By Louise Morgan |
Having started my PhD just over a month ago, I have spent a lot of time recently meeting new people and explaining my research quickly to them. Since my research is fairly contemporary, the follow up question is almost always “What got you into that topic?” This is a question that strikes fear into the hearts of many a historian. How exactly do you explain the particular circumstances that lead to your discovery of a topic so specific that nobody has braved its study before?
The rest of my PhD cohort seem to have fairly neat stories of their interest in a field that has been narrowed into their specific topic over time, or an inspiring lecturer who drew them to their topic. In my case, I can’t explain a development from an undergraduate dissertation to my current topic. Having spent my master’s and undergraduate dissertations researching the history of homosexuality, I changed my field of interest for my PhD. Whilst I’m still based broadly in the history of medicine, my topic, sources, research methods, and chronology have all changed massively.
Before starting my PhD I knew only a handful of people who had made the jump to a different specialism. Here are some of the advantages and challenges I have come across so far for those who may be considering a similar move.
This has probably been the biggest positive for me. Whilst my previous work was something I was really interested in, looking back I realise I probably didn’t have the passion necessary to pursue it for another three years at PhD level. Taking a year out to find the field that really spoke to me and provided the perfect balance of interest and real-world applicability was vital. Not only am I returning to academia refreshed, I am coming to my research with new enthusiasm, and perhaps most importantly, with a belief that my research might have real impact.
A Foot in Both Worlds
Just because my focused research has changed doesn’t mean I have lost interest in my previous topics. The flexibility of the PhD allows me to attend seminars, lectures, and reading groups in both my current and previous research interests, allowing me to take a break from studying whilst also keeping my mind active and interested. Similarly, I can take research skills and methods I used previously to shape my approach to my new topic.
Whilst others were able to get straight into the archive when they started their PhD, I will need to spend my first couple of months really getting to know the literature of my new specialism. Ideally this would have been done in my year out, however living three hours away from my nearest university library and working full-time meant that I had to rely on open-access sources online and those texts I could afford to buy second-hand. My peers seem to have a good grasp of where they are going and what they are doing, whereas I still feel like I’m warming up for the race rather than hitting the ground running. Whilst in some ways this is a negative, having a more relaxed start to the PhD has helped me get settled in, find my feet, and work out how to navigate the world of academia.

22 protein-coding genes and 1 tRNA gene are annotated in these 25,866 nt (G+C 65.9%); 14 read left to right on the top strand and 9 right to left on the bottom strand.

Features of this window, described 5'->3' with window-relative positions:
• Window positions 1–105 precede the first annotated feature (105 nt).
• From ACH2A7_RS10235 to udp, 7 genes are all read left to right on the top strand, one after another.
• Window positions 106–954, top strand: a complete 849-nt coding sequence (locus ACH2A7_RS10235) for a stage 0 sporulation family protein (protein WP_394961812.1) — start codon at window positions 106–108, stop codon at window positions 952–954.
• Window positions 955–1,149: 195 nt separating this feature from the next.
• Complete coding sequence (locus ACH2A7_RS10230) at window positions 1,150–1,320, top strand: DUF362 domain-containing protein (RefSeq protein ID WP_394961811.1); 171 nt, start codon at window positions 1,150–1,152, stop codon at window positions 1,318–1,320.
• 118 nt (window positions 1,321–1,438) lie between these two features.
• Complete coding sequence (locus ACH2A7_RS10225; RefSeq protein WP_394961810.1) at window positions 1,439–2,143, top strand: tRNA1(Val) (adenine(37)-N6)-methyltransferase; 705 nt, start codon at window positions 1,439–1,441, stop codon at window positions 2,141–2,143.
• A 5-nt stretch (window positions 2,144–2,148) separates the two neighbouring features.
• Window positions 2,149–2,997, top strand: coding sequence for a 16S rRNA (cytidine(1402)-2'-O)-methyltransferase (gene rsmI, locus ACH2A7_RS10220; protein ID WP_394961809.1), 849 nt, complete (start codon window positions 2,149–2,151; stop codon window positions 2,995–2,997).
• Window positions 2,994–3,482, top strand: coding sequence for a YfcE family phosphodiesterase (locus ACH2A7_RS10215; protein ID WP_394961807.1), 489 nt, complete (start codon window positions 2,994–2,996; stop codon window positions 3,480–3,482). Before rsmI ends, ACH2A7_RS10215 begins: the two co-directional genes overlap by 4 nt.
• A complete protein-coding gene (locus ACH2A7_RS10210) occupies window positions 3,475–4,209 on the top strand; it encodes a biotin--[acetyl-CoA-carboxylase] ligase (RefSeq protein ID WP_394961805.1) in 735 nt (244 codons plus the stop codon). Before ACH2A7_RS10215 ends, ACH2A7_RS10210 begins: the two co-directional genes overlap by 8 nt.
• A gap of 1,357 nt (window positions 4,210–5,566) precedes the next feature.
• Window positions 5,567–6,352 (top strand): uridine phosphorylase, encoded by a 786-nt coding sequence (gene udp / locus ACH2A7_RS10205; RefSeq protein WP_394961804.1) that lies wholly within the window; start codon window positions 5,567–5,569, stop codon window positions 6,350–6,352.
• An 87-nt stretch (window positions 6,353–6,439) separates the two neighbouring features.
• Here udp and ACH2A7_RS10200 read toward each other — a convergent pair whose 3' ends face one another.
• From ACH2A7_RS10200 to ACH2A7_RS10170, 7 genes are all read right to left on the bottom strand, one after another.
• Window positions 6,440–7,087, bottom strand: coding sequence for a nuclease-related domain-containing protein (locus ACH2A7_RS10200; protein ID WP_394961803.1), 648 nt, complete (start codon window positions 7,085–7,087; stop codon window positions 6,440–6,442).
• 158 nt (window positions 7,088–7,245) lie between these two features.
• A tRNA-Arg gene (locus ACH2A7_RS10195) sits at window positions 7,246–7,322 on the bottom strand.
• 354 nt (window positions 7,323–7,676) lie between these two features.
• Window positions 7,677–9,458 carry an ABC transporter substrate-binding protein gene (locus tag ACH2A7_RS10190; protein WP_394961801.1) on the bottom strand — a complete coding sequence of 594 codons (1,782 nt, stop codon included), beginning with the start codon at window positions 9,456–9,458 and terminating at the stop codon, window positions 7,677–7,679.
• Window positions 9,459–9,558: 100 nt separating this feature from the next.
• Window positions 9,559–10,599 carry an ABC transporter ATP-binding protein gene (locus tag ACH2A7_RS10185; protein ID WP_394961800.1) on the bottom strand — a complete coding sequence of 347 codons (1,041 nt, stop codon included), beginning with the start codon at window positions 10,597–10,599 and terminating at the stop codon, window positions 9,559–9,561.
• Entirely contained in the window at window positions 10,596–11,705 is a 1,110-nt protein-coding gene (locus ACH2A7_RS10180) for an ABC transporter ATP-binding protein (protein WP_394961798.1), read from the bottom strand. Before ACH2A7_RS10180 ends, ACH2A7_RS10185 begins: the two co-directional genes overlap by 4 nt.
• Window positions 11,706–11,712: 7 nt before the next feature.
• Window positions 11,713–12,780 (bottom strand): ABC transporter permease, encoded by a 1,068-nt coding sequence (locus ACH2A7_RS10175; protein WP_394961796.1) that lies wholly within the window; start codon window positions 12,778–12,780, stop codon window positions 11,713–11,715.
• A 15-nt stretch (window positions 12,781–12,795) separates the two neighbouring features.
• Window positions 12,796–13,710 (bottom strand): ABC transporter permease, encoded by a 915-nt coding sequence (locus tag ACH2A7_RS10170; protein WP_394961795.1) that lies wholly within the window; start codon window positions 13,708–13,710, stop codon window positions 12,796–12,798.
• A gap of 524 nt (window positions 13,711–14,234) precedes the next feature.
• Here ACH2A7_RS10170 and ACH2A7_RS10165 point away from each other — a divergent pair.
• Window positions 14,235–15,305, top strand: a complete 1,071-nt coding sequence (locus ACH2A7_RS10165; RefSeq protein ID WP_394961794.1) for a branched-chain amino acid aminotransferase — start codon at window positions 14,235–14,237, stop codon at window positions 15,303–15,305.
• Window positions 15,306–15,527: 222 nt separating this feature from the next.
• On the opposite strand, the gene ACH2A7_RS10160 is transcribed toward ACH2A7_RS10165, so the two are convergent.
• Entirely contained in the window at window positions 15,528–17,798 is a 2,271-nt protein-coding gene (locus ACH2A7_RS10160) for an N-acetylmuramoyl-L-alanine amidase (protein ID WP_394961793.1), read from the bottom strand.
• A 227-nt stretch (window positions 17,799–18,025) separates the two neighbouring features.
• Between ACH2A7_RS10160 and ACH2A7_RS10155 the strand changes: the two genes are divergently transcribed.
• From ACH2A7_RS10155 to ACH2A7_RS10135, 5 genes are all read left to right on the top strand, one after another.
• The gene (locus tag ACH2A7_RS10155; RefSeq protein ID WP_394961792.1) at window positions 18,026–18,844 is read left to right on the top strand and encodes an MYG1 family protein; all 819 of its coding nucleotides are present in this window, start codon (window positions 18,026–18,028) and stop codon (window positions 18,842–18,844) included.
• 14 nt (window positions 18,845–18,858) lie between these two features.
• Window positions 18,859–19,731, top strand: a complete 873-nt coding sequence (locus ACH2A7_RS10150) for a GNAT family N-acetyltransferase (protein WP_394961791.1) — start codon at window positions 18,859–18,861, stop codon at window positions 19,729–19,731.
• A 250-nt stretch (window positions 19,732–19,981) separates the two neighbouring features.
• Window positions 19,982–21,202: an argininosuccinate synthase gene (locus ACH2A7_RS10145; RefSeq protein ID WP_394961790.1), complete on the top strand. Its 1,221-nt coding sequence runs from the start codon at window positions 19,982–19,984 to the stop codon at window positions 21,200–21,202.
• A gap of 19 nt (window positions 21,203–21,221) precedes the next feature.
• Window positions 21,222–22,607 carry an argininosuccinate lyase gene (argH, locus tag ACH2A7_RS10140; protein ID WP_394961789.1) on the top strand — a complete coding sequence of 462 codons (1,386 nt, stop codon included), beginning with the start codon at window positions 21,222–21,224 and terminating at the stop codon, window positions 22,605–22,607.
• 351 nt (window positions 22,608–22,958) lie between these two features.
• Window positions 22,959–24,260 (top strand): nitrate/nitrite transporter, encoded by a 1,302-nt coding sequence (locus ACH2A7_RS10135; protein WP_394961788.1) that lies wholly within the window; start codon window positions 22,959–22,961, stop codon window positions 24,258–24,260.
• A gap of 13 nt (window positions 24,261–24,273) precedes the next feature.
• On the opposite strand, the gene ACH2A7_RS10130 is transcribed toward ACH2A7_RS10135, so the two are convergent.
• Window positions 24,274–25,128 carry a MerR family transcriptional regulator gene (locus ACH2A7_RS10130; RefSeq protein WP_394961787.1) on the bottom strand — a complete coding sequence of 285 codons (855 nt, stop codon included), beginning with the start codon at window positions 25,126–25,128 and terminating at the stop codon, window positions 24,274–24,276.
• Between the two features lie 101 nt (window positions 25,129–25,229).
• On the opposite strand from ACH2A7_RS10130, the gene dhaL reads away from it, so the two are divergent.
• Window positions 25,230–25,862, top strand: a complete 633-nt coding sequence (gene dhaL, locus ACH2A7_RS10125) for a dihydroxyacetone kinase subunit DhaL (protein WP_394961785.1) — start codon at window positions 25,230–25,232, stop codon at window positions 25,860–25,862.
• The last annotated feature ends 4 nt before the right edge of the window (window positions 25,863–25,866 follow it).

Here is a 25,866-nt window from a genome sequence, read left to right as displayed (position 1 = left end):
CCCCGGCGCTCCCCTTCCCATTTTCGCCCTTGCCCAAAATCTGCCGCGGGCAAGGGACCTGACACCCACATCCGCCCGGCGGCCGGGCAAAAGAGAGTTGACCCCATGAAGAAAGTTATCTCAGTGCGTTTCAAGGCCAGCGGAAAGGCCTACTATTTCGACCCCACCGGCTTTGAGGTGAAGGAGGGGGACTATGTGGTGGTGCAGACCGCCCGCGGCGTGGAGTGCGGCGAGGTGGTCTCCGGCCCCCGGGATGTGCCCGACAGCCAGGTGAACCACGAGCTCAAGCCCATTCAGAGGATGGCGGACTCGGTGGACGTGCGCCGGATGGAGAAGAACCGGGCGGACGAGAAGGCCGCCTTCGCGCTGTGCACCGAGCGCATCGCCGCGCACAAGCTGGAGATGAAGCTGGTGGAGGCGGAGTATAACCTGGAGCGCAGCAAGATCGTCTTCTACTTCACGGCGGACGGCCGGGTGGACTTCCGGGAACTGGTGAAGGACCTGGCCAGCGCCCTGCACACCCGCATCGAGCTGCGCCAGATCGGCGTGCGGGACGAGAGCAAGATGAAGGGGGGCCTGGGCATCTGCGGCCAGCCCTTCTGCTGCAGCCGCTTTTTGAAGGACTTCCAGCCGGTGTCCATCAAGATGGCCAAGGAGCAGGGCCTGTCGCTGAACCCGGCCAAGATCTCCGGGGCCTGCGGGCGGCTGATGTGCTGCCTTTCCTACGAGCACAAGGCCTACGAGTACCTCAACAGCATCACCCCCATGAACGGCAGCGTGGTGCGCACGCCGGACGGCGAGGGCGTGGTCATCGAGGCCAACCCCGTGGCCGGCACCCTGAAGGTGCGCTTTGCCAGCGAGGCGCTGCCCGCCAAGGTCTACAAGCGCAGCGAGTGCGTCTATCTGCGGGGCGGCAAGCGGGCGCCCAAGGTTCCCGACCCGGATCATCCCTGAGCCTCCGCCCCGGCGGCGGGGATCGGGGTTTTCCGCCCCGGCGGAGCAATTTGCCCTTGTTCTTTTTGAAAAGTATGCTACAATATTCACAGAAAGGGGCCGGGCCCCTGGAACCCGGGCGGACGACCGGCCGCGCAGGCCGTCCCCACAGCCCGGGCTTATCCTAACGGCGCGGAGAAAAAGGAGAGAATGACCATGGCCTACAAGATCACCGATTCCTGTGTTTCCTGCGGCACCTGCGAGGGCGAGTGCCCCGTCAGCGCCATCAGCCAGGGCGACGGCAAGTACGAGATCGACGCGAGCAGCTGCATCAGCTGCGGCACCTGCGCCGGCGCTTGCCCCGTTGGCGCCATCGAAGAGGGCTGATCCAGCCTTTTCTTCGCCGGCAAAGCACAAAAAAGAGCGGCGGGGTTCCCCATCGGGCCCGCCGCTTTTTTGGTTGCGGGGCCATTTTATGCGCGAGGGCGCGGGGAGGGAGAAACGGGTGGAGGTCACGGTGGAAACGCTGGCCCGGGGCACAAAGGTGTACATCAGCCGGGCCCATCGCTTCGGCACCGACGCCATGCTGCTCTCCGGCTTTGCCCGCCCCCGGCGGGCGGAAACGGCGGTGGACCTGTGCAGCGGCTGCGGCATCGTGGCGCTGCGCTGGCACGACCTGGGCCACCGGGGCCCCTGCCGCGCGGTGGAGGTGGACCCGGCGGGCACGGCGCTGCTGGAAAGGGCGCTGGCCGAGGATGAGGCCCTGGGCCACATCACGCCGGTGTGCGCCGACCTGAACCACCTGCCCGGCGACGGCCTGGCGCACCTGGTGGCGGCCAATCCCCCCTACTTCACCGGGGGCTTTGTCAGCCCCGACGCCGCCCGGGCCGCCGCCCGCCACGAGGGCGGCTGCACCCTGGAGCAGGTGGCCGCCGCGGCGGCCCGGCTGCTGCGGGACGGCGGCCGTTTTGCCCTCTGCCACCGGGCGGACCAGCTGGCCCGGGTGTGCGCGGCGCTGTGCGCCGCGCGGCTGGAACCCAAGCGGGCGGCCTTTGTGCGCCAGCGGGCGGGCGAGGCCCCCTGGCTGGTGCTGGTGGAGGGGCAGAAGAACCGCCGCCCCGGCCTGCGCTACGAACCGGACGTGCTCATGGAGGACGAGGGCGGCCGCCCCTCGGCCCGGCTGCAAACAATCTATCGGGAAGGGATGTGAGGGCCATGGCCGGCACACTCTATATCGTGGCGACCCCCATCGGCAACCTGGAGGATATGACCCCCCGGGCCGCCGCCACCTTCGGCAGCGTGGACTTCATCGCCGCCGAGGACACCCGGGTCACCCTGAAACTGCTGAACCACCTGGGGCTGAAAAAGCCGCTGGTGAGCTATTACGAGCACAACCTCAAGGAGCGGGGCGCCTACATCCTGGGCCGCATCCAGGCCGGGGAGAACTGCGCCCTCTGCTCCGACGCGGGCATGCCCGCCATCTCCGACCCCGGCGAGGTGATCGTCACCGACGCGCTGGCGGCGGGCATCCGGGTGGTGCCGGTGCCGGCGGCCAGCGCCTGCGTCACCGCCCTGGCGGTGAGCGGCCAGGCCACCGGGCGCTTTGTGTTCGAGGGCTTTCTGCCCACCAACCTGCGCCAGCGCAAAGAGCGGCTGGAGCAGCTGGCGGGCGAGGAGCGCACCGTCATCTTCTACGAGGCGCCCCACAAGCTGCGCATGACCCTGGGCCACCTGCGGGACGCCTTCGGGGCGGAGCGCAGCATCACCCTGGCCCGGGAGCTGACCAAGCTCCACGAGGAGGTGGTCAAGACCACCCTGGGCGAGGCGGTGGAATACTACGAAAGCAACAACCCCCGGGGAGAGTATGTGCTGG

Methodology and Archives
Having spent two years researching in a select group of archives, I felt like I knew them well enough to know where to find the sources I needed, and perhaps more importantly where to find the closest coffee shop. Similarly, I was comfortable with the theory of the field, and knew the methodological questions that might be asked of me. Within my new specialism, I feel like I am starting from scratch. I know of the sources I will use, and where to find them, but I’m not yet comfortable with them and I certainly don’t feel knowledgeable about them. I also live in fear of discovering some deep, complex methodological theory I have so far managed to miss from my ever-growing reading list. However, this is also exciting – I am learning so much as every day passes, and enjoying uncovering a new field!
Louise Morgan is Contributions Editor for Pubs and Publications. In the first year of her PhD at the University of Warwick, her research focuses on the history of orthorexia nervosa and clean eating. She can be found on Twitter, and would welcome any recommendations for good coffee near the National Archives in Kew.
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Image Two: https://www.pexels.com/photo/pile-of-books-in-shallow-focus-photography-264635/